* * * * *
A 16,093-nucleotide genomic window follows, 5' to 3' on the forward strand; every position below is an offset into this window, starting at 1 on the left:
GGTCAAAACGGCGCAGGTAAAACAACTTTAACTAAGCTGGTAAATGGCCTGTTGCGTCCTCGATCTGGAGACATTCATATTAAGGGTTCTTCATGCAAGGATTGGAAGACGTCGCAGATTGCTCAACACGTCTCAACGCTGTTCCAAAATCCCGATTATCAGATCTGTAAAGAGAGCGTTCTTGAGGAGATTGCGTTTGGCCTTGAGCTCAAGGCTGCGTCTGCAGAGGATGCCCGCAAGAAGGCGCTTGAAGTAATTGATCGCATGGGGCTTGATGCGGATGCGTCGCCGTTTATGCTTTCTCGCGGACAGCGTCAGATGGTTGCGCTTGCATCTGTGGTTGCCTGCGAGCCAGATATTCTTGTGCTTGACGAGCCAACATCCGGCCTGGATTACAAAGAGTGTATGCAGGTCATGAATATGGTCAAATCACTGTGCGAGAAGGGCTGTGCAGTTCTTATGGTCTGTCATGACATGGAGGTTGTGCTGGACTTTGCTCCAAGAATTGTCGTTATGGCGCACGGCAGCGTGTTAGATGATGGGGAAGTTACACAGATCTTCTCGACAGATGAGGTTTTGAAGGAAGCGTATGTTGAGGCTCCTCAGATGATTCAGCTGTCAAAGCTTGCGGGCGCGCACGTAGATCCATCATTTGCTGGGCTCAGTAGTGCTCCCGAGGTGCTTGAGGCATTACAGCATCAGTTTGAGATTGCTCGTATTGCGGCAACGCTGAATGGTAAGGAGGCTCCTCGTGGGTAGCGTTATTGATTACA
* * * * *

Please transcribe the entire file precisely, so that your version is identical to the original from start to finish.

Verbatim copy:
A 16,093-nucleotide genomic window follows, 5' to 3' on the forward strand; every position below is an offset into this window, starting at 1 on the left:
GGTCAAAACGGCGCAGGTAAAACAACTTTAACTAAGCTGGTAAATGGCCTGTTGCGTCCTCGATCTGGAGACATTCATATTAAGGGTTCTTCATGCAAGGATTGGAAGACGTCGCAGATTGCTCAACACGTCTCAACGCTGTTCCAAAATCCCGATTATCAGATCTGTAAAGAGAGCGTTCTTGAGGAGATTGCGTTTGGCCTTGAGCTCAAGGCTGCGTCTGCAGAGGATGCCCGCAAGAAGGCGCTTGAAGTAATTGATCGCATGGGGCTTGATGCGGATGCGTCGCCGTTTATGCTTTCTCGCGGACAGCGTCAGATGGTTGCGCTTGCATCTGTGGTTGCCTGCGAGCCAGATATTCTTGTGCTTGACGAGCCAACATCCGGCCTGGATTACAAAGAGTGTATGCAGGTCATGAATATGGTCAAATCACTGTGCGAGAAGGGCTGTGCAGTTCTTATGGTCTGTCATGACATGGAGGTTGTGCTGGACTTTGCTCCAAGAATTGTCGTTATGGCGCACGGCAGCGTGTTAGATGATGGGGAAGTTACACAGATCTTCTCGACAGATGAGGTTTTGAAGGAAGCGTATGTTGAGGCTCCTCAGATGATTCAGCTGTCAAAGCTTGCGGGCGCGCACGTAGATCCATCATTTGCTGGGCTCAGTAGTGCTCCCGAGGTGCTTGAGGCATTACAGCATCAGTTTGAGATTGCTCGTATTGCGGCAACGCTGAATGGTAAGGAGGCTCCTCGTGGGTAGCGTTATTGATTACA